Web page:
Control of Avian Mycoplasma Infections by Live Vaccines Allows Elimination of Routine Antibiotic Administration

Chris Morrow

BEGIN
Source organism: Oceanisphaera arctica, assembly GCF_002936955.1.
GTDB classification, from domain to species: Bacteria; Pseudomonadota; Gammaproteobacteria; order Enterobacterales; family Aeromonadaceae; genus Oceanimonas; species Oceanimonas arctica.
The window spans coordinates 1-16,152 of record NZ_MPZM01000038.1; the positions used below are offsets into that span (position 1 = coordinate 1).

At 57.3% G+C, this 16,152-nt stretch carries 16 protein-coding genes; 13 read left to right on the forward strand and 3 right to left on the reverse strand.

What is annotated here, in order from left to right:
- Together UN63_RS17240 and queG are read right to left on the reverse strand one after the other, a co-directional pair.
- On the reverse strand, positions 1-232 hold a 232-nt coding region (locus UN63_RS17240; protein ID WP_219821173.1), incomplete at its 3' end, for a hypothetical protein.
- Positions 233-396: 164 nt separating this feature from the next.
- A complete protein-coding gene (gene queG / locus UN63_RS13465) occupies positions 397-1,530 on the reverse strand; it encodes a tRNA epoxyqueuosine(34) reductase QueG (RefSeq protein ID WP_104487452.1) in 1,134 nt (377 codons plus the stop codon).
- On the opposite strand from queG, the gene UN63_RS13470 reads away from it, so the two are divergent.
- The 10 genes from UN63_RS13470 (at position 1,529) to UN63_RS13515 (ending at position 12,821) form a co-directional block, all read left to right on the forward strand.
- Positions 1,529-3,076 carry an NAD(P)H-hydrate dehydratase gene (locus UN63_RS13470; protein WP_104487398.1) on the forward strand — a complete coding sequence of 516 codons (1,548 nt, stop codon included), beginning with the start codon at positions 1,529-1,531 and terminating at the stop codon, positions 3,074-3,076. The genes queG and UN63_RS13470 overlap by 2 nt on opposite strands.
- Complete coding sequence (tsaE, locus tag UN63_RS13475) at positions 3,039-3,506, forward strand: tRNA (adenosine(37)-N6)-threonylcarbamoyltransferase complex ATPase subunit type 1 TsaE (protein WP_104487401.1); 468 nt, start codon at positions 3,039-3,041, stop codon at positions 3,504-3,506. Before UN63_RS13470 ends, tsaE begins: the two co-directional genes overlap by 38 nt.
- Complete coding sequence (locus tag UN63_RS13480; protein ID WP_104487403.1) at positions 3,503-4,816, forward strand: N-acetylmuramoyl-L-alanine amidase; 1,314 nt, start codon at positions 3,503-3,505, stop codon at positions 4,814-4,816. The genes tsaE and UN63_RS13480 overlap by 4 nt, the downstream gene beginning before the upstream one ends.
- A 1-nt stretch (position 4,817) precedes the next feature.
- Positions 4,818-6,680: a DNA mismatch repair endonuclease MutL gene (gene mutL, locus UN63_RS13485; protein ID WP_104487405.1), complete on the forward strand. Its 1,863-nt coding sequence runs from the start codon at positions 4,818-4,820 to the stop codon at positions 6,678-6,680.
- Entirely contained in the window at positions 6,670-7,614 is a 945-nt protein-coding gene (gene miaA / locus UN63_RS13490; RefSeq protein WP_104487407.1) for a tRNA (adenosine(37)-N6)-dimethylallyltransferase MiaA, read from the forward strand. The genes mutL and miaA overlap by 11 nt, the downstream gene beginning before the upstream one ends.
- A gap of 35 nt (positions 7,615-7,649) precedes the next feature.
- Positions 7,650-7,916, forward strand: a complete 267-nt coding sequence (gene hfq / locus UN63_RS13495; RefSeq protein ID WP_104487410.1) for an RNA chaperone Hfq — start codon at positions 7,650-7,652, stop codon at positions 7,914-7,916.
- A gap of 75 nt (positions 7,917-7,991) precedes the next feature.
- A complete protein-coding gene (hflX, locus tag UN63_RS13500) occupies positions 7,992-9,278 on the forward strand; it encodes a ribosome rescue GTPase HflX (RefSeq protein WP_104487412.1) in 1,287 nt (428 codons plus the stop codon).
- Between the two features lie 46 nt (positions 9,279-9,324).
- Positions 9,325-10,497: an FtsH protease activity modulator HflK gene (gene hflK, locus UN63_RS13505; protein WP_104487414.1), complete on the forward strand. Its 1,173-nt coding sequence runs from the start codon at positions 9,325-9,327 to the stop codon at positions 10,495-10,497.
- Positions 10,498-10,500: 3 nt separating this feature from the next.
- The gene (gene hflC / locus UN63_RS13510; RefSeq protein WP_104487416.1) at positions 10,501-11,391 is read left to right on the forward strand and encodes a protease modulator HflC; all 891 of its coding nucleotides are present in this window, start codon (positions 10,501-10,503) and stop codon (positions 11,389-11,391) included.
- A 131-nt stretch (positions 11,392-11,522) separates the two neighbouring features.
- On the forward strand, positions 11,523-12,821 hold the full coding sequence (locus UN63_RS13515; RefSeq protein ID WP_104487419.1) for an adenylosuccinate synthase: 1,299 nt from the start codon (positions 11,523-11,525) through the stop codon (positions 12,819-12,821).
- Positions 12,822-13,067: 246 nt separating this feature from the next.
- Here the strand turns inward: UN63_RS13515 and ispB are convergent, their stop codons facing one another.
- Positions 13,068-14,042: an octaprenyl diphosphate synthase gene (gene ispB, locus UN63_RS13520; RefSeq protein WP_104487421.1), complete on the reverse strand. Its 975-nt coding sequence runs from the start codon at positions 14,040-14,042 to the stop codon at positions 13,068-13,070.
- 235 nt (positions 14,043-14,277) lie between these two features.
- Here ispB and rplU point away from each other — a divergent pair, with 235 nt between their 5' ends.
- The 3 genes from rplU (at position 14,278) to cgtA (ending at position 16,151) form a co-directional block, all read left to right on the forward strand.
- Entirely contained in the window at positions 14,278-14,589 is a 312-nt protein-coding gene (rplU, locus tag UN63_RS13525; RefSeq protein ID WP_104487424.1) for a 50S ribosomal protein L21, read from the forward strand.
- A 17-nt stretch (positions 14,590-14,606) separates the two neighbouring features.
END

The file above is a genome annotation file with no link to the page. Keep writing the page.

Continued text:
Routine antibiotic administration in broilers is often at one day of age or in tllc ftrst week and aga in  at 18 to 22 days. ln layers and breeders antibiotics arc offee given every 4 to 6 wecks during production. The aim of these antibiotic programmes are to guarantee production. prevent mortality and maintain the heallh of the birds. The mechanism for such a response is dampening down avian mycoplasma infections - MG and MS. We have recently demonstrated that vaccination of breeders at 4 to 6 weeks of age with the live mycoplasma vaccine MG ts-11 and MS MS-H obliviates the necessity of these routine antibiotic programmes in the breeders and broiler progeny for the whole productive life of the breeders. Where the breeders may be already infected we have had similar success by giving an antibiotic treatment before vaccination. Any remaming bacterial problems can be targeted by specific strategies. For example Brachyspira problems can be prevented by water acidification. Clinicians confirm that with the effective mycoplasma control provided by the vaccines that other viral and bacterial infections have !ess effects on the birds further reducing the need for antibiotics. Having both vaccines means both infections can be controlled with the same strategy. Conversely only having a live MG vaccine often means MS field infections mut be controlled by antibiotics which can diminish the effectiveness of the MG live vaccine making mycoplasma control dependant on antibiotics. The problem here is the development of antibiotic resistance limits the longterm usefulness of this approach. ln summary, MG and MS control by live vaccines that are apathogenic and not vertically transmitted is the best way to control these infections where airbome introduction of field strams is possible.

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